Housing activists to remain under Troy landlord’s restraining order

Tyler A. McNeil

Three of four women arrested at landlord Michael Ginsberg’s workplace in October while protesting an alleged eviction plead guilty to trespassing violations on Monday.

Queena Lana, Emily Kief, and Danny Smith are required to pay $120 in court fees and accept a year-long order of protection against them levied by Ginsberg. Authorities dropped Smith’s additional charge of resisting arrest. 

Rensselaer County prosecutors insisted that the group remain under a restraining order, which had been filed following protest by the landlord, a senior partner at Pattison Sampson Ginsberg & Griffin P.C.

In October, the group refused to leave the firm’s parking lot until Chasity Moran regained access to her 4th Street flat. Ginsberg locked the 26-year-old out after, according to his account, she abandoned the property.

Defense counsel Mark Mishler characterized the protesters’ actions as “civil disobedience” for a social justice matter.    

“As sometimes happens in such cases, there’s a penalty to pay because we live in this legal system that imposes penalties on people who engage in principled acts of moral courage,” Mishler said after the hearing.

Tyler A. McNeil

Ginsberg, who didn’t respond to a request for comment at press time, has claimed that the protesters were misinformed and chaotic. They incessantly called the firm, knocked on the entrance door, and blocked employees from exiting through the back alleyway, he claimed.

A bevy of Troy police showed up at the scene and asked protesters to avoid trespassing on private property before making arrests.

Lana said that police failed to intervene after an unknown woman allegedly assaulted and threatened her at the October protest. Ginsberg has denied the report.

The activist also blamed police for not arresting the landlord after Moran claimed that she was illegally evicted earlier in October. 

With the assistance of pro-bono housing advocate Caroline Nagy, Moran filed a complaint against Ginsberg days before the protest. According to Nagy’s testimony, police advised Moran to break into the building.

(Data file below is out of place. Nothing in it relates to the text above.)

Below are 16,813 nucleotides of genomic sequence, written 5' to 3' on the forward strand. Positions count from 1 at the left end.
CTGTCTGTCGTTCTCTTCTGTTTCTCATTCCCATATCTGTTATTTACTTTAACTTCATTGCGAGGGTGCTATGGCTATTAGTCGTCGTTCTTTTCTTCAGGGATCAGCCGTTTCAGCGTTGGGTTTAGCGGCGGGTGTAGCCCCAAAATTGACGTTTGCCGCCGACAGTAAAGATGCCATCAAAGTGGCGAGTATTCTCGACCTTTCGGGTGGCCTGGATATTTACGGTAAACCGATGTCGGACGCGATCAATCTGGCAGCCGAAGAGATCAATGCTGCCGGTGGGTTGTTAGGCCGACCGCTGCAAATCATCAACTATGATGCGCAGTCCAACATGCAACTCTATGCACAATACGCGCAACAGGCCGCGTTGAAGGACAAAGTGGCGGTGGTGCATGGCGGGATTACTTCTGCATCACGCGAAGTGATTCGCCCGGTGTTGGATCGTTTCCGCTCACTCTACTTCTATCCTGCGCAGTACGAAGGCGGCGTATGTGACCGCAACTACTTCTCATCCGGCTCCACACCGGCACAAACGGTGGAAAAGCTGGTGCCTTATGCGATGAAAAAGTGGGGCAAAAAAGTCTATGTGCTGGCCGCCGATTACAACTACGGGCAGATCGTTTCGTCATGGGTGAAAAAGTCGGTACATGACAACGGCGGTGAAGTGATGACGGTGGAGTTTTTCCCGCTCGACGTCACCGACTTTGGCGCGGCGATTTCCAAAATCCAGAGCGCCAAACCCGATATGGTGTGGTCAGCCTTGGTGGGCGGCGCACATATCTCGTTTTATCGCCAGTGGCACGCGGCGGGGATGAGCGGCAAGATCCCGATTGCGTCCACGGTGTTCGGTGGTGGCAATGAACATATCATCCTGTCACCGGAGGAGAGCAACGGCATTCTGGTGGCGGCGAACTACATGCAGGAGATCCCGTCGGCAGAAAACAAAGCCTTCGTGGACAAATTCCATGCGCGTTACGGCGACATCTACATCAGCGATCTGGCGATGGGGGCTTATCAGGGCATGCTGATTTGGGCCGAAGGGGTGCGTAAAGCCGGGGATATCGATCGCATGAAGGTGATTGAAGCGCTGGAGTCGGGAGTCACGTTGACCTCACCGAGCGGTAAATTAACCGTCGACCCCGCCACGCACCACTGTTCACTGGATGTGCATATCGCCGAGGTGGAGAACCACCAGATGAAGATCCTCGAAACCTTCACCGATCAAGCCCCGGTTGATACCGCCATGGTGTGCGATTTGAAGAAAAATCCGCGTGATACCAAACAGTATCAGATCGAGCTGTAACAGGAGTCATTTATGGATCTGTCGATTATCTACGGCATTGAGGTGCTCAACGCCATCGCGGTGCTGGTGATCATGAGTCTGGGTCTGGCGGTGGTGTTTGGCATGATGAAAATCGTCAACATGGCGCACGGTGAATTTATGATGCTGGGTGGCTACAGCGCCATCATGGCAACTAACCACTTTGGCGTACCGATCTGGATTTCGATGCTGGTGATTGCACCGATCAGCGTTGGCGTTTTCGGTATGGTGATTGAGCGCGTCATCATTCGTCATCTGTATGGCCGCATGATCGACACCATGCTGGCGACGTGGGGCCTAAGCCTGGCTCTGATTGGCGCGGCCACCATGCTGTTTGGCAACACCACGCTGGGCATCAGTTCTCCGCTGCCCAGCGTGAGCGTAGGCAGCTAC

“We would not be trespassing if [police] had done their job correctly,” Lana said. “We stand for Chasity.”

The group, including Luz Benbow, who pleaded not guilty to the charges, have self-identified as the “Ginsberg Four.”

As a lead organizer for Troy 4 Black Lives and long-time racial justice activist, Benbow stands out among the four as a veteran leader. 

Regarding her continued fight, Mishler said, “there are some additional questions that we’re going to continue to work on.” 

Tyler A. McNeil

Moran’s legal challenges, too, remain unresolved as Ginsberg, represented by fellow firm member Tom Lavery, demands $13,000 in unpaid rent and the OK to re-rent the flat.

Moran, represented by pro-bono attorney Matt Toporowski, seeks to move back in and requests $7,500 in damages and $10,000 in civil penalties.

The civil trial ended Dec. 14. Judge Matthew Turner hasn’t delivered a verdict.

During the initial proceedings, Toporowski recalled Ginsberg and Lavery making flippant remarks while watching anti-eviction demonstrations organized by Troy 4 Black Lives.

“They’re kind of like poking fun or acknowledging that there’s these protesters,” Toporowski recalled. “And just the whole thing is just a terrible taste in my mouth.”

Tyler A. McNeil

After protester Kristoph DiMaria chanted from the sidewalk on the morning of the  Dec. 11 trial date. Ginsberg, waiting for the court to open up, inched toward the window and commented on DiMaria. 

“There he is with the guitar,” Ginsberg said while inching close to the window. “Did he bring an electric guitar?” 

While DiMaria played a folk jingle riddled with the landlord’s name — apparently one of multiple songs since the proceedings began earlier that month — Ginsberg said, This might be heading for slander.”

Tyler A. McNeil